“Well, I’ve never seen that happen before, but with your ankle, anything is possible,” Dr. Z said as she shrugged. Dr. Z was the orthopedic specialist that I was assigned to back in April when my ankle snapped during a kiteboarding accident one Monday afternoon. For some reason, over the course of recovery, my ankle has had an obstinate mind of its own; refusing to heal at an expected pace. I had deferred surgery after the first X-rays, but there were many moments, eight to ten weeks into the process of healing, when the reality of my non-recovery discouragingly stared me in the face. After five weeks on crutches and two months without driving, flying, to kiting; the last thing I wanted was to go back to the very beginning.

Thankfully (and eventually), I’ve healed— or more accurately, I’m better. I’m not at the point where I can do everything, but it’s the little things that strike me as magical. Like, walking up and down stairs, flying on planes again, and throwing (and landing) the same kiteboarding trick that started my summer of broken; that changed my pace completely.

“Wait— so, my bones are good now, but I might have a stress fracture?” I asked in confused surprise. “Yeah, as I said, I’ve never seen that happen before. I can’t see it on the x-rays. We have to order an MRI,” Dr Z continued. Smh. That rebel ankle of mine…

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Guess the ankle is angrily objecting to the new, destination hopping, rushing around speed our world has catapulted us into. I love this new speed. I do. It’s all that I wanted, but it is such a contrast from my stay-at-home, non-walking life. It is a bit of a culture shock. Apparently, I like to live in extremes…

All I want to do this morning is write and write and write. Write for me. With nothing more to do. Take a nap maybe. Read a book. But, I have a meeting to brave Los Angeles traffic for and a training to do. A manual to read, a bio to write, and interviews to make happen. I find myself anxiously concerned over my weight— which is just code for when I feel like I’m heading straight into a storm of chaos and unknown challenges that I don’t know how to control.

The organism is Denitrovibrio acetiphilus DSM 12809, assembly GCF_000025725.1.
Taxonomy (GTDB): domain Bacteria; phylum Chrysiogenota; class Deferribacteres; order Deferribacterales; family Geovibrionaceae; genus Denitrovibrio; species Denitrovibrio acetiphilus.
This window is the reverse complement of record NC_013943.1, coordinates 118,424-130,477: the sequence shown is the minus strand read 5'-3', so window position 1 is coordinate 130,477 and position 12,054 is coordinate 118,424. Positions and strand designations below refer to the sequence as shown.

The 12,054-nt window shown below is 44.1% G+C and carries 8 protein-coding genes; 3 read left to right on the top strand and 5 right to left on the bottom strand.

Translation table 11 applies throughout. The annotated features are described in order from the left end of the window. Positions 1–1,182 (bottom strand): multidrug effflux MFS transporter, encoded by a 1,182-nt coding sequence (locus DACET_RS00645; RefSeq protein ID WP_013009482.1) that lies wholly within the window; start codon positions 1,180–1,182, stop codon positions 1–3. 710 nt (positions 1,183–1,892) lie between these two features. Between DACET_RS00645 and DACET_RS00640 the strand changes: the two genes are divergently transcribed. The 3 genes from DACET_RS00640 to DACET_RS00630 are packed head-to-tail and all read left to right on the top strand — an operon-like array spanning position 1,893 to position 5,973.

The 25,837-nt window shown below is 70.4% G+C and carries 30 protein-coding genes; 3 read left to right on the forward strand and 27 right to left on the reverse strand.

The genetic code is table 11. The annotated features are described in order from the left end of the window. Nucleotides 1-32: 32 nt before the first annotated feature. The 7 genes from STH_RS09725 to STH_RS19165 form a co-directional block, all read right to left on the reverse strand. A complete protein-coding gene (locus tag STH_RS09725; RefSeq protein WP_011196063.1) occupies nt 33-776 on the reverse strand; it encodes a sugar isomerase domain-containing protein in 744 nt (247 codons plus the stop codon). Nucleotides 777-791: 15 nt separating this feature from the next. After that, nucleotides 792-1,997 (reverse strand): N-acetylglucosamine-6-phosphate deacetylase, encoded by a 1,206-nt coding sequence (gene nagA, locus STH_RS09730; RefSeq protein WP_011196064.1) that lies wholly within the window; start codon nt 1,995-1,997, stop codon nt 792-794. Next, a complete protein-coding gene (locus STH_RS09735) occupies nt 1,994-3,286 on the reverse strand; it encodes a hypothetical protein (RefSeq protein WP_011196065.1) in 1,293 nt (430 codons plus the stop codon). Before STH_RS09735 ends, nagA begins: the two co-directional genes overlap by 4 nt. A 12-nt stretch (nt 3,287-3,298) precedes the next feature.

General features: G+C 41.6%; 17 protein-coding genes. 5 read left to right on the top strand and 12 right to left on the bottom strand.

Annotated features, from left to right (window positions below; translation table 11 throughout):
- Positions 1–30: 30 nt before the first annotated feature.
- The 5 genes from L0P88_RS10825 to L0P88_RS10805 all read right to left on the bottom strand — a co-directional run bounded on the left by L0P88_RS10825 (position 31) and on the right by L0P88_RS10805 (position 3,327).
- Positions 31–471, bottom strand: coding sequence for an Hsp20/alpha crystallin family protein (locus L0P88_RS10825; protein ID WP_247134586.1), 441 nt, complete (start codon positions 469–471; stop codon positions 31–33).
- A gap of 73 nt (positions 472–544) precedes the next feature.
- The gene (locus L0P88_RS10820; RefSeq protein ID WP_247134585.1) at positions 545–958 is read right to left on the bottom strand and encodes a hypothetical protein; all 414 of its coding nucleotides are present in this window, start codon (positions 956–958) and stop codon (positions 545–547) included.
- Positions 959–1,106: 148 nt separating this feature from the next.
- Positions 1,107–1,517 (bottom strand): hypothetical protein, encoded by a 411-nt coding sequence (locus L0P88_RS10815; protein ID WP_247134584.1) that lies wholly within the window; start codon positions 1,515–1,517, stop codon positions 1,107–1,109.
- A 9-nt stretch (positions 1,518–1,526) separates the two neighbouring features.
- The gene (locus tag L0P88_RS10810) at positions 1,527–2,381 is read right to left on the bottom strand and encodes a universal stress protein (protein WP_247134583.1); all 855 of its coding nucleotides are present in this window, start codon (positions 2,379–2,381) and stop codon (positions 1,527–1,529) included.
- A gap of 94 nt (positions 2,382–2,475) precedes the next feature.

There was a beautiful surrender I discovered in being broken. The fight stops and stillness settles into every part of your being. In your most vulnerable place, you cling to prayer, desperate hopes, and future pleading that all will turn out fine. In it, there was nothing I could change, so I gave up and stopped changing. For that reason, all become different. I trusted more, prayed more, and allowed myself to experience and explore the time I had in ways that I had never had time or understanding to do before.

That was beautiful.

If you ask me if I’m upset about my ankle now, I would say the more accurate emotion is resignation. I’m not upset, cause it will heal eventually. It may give me time to explore other opportunities. I am more concerned at how the hell I can re-discover the beautiful pace and peace that an injury brought into my life in the midst of fastly and furiously pursuing the goals and ambitions I have.

The level of personal kindness that I allowed myself at the worst of it was something I had never experienced before. It wasn’t the self-talk that, “You aren’t working hard enough. You aren’t exercising well enough. You aren’t doing all that you need to do.” It was simply the acknowledgment that the only priority was to promote my healing. Now the question is, “How can I live like that every day? How can we live like that every day?”

For a flight attendant, ‘movement’ is life, but the moments when we pause is the avenue through which we understand our place in this world. I’ve got to go. Although I love my jobs that I do right now, sadly, I have to rush away to the next thing. Time is so precious. Value it when it’s yours. Value it always. 

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